‘It was cataclysmic’: Jewish communities mark Holocaust Memorial Day
Jewish communities throughout the Maritimes and around the world reflected upon one of the worst chapters in human history on Sunday.
Guido Smit’s parents struggled through a time of mass genocide of the Jewish people at the hands of Nazi Germany.
“It was cataclysmic in its magnitude and suffering in the violence done,” said Smit. “It's really incomprehensible. We’re talking about something in the order of 60 million people killed, millions of others wounded and those who did survive lost everyone they cared about.”
Smit's mother fled Germany to Holland a few weeks before the Second World War broke out, but his father played an important role as a member of a Dutch resistance group that saved 250 Jewish children.
“They were very special people. In some ways they were very ordinary. My father was a brick layer, one of my uncles was a gardener and some were teachers,” said Smit. “But in terms of their moral clarity knowing what they believed in and having the courage to live up to what they believed in, they were very unusual people.”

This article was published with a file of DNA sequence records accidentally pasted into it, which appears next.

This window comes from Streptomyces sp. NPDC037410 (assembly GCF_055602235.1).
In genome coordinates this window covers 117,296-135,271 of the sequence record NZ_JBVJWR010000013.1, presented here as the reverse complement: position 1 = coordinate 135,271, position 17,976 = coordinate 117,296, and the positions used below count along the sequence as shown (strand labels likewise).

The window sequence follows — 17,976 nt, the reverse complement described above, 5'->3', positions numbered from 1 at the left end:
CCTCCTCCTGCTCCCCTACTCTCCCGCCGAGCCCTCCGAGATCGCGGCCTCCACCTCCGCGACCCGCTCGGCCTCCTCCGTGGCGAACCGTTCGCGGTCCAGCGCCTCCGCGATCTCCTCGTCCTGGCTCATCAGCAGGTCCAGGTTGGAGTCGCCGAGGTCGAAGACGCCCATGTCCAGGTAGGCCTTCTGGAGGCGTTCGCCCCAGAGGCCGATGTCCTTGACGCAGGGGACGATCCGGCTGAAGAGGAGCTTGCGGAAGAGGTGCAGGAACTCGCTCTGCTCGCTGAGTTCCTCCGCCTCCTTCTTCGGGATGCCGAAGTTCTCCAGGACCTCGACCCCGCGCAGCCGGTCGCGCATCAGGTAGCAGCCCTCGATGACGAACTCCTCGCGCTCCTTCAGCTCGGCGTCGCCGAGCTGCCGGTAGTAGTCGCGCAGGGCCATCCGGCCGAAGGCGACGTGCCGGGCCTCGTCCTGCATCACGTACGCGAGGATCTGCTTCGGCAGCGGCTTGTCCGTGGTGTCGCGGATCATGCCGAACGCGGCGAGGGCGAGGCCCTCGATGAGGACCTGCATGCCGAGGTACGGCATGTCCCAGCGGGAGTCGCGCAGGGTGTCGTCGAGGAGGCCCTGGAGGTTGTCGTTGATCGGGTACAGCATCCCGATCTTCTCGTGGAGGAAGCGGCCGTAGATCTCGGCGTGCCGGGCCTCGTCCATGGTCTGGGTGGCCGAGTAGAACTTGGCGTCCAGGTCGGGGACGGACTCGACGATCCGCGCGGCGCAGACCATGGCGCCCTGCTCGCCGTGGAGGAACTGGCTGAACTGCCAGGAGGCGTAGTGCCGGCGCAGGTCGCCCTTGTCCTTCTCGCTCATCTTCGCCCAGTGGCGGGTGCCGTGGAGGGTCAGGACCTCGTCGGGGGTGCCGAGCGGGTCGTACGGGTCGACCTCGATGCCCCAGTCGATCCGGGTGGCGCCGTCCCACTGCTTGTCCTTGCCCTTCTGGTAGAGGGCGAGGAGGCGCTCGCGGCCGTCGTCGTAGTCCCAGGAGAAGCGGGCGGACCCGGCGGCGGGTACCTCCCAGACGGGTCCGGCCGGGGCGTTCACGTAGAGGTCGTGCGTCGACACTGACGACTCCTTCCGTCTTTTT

A memorial service was held in Sydney on Sunday. It’s part of Israel's day of commemoration of the Holocaust and is recognized in countries around the world. It is marked every spring on the 27th day of the Hebrew calendar.
“The service will consist of some prayers, keynote speaker, candle lighting in remembrance of people who died, Malcom Munroe Choir will sing, and we always end the service with Leon Dubinski's ‘We Rise Again’, said Diane Lewis, chair of the Holocaust Committee.
Lewis says as years pass, it's getting more difficult to find survivors who can share their stories. That's why it's important for the younger generation to keep the history alive.
“It's so important that those stories are remembered within a generation, or it could all disappear,” said Lewis “Then the millions and millions of people who don't have a voice will have been forgotten.”
That's why Lewis says the Jewish community is committed to sharing stories and continuing to remember those who died, and the sacrifices made.
With files from CTV Atlantic’s Kyle Moore.